Focaccia with Olives
Pitted brunelle olives
Crumble the yeast into a large bowl and dilute with 2dl of warm water (it should be hand hot). Stir with a fork to dissolve the yeast and add 100gr of flour, mixing gently. Cover the bowl and leave for 30 minutes in a warm place. After this time has elapsed, add the remaining flour (the quantity of flour is purely indicative: you may need more or less), 1 spoonful of oil and 8gr of salt (about one level teaspoon). Work first with the fork and then the hands. When a slightly sticky dough forms, transfer it to a floured work surface and knead for 5 to 10 minutes with floured hands until you have a ball of smooth elastic dough, which at this point is no longer sticky. Put the dough back into the bowl and cover well (you can even close the bowl in a plastic bag). Leave to rise in a warm place for one hour. Put the dough back on the work surface, open it out with your hands and sprinkle with the drained and chopped olives (you can also leave some whole).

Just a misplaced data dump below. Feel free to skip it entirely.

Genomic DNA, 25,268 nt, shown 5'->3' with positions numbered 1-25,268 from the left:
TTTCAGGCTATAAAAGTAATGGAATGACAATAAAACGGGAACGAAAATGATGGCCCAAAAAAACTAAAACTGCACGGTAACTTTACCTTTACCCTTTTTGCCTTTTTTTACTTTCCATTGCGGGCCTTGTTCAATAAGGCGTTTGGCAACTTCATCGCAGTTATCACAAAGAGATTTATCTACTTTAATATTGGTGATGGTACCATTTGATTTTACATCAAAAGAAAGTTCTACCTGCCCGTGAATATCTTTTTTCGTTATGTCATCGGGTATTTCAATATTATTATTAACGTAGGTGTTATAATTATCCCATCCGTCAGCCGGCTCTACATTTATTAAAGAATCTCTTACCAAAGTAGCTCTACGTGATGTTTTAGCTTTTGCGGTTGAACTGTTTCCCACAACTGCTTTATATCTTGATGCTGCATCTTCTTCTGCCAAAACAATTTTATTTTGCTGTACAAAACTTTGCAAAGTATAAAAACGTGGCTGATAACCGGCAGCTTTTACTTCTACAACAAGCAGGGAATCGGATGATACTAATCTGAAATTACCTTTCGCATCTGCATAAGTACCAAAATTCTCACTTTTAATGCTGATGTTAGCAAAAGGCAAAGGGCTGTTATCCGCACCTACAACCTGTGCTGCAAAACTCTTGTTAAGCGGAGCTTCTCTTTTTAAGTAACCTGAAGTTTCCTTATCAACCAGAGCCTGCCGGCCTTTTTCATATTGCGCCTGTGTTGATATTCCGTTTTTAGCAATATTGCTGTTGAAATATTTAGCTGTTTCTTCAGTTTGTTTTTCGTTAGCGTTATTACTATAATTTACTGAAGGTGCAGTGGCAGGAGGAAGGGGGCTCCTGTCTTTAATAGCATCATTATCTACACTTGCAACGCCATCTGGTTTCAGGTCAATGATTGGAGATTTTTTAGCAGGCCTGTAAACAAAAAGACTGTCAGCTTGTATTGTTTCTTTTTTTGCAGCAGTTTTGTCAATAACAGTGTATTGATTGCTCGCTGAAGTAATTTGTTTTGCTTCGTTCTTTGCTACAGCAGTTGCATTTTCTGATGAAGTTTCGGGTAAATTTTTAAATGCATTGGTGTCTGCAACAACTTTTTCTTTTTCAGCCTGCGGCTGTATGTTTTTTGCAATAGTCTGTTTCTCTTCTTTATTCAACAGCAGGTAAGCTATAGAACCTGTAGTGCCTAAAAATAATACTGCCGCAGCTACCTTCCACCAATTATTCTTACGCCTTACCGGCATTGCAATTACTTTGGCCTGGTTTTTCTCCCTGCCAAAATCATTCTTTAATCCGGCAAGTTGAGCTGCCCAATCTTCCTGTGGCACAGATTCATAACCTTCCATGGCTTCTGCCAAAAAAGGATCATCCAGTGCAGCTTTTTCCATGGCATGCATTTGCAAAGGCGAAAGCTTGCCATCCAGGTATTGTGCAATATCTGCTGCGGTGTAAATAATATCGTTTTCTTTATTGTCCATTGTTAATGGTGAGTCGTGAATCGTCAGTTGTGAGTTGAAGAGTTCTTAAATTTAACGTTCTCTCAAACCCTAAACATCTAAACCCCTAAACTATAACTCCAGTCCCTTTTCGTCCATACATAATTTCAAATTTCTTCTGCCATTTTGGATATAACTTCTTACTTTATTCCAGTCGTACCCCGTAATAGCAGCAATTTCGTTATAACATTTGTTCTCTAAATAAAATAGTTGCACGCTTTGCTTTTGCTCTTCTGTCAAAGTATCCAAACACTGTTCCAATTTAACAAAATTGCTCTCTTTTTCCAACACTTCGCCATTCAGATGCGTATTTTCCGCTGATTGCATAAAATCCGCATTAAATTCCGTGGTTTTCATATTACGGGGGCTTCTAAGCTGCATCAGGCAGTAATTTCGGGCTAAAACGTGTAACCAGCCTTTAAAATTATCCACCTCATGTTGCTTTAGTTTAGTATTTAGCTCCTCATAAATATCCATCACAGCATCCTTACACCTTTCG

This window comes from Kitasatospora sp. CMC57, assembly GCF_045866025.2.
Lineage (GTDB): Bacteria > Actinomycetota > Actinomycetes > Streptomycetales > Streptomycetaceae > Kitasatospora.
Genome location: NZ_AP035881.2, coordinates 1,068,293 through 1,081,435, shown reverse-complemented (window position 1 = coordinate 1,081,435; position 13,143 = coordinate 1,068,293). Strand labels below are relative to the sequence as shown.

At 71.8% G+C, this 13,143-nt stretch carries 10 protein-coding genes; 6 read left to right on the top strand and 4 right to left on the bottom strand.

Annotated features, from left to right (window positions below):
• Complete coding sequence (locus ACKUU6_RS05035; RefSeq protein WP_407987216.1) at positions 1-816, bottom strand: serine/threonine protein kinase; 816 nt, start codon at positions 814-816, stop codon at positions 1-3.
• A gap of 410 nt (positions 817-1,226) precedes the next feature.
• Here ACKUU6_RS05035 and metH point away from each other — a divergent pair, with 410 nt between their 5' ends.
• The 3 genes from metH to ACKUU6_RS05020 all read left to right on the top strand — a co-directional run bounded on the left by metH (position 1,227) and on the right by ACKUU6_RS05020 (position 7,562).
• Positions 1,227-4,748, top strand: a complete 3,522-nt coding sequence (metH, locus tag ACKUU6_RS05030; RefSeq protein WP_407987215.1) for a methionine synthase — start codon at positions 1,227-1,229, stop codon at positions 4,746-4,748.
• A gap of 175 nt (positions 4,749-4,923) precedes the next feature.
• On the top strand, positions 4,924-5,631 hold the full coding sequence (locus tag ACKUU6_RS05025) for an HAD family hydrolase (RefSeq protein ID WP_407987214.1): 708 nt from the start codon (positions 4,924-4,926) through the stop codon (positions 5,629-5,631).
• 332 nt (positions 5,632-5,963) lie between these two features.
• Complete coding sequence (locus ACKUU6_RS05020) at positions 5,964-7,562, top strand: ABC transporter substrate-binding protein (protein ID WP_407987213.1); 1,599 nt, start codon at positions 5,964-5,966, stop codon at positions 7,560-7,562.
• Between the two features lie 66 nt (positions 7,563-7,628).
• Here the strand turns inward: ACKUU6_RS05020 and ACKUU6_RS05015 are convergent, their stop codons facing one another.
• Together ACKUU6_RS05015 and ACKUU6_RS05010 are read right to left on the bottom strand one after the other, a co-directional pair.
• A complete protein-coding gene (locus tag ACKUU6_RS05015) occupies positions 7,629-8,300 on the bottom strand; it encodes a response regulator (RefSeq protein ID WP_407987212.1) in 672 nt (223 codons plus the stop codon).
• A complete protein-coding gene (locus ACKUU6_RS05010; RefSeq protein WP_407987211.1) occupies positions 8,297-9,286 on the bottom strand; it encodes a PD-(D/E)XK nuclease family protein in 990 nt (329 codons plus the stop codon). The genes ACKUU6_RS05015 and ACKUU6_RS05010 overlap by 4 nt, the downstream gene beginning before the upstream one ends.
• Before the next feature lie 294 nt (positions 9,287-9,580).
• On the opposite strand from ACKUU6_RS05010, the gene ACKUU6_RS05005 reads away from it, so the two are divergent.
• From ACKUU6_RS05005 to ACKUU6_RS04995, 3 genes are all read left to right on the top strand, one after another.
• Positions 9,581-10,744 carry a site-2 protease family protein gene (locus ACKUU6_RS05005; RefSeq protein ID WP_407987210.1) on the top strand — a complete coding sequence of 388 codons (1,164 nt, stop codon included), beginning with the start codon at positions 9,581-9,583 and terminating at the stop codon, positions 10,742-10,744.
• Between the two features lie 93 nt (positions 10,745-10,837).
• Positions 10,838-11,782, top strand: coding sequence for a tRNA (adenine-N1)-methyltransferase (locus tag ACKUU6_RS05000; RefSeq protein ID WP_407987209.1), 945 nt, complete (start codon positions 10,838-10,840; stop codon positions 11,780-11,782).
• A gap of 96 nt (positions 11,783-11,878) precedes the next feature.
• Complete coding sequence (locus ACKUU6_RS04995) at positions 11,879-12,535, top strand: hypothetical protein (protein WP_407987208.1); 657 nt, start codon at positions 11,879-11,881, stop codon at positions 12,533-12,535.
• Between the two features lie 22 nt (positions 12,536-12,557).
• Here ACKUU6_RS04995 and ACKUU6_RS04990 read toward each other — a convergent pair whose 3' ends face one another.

Work the dough quickly to incorporate the olives well and arrange it in a round pan that has been lightly oiled or better still, covered in oven paper. Stretch out the dough with the fingers , pinch the surface here and there, drizzle with oil, sprinkle with a pinch of coarse salt and, if you wish, arrange some whole olives on the surface. Put the pan into an oven that is off and leave to rise for 30'. Turn the oven on to 50° and leave to rise for 20' more, then bring the temperature up to 240°. When the focaccia is nicely golden, lower the temperature to 180° and leave the focaccia for around 15-20 minutes more. Check if it is cooked by knocking the base of the focaccia with the knuckles: if it makes a dry sound it is ready. Serve at room temperature instead of normal bread, or to accompany an aperitif.
- 10 grams of fresh yeast
- 350 g flour
- 1 jar of Berni Brunelle pitted olives
- Olive oil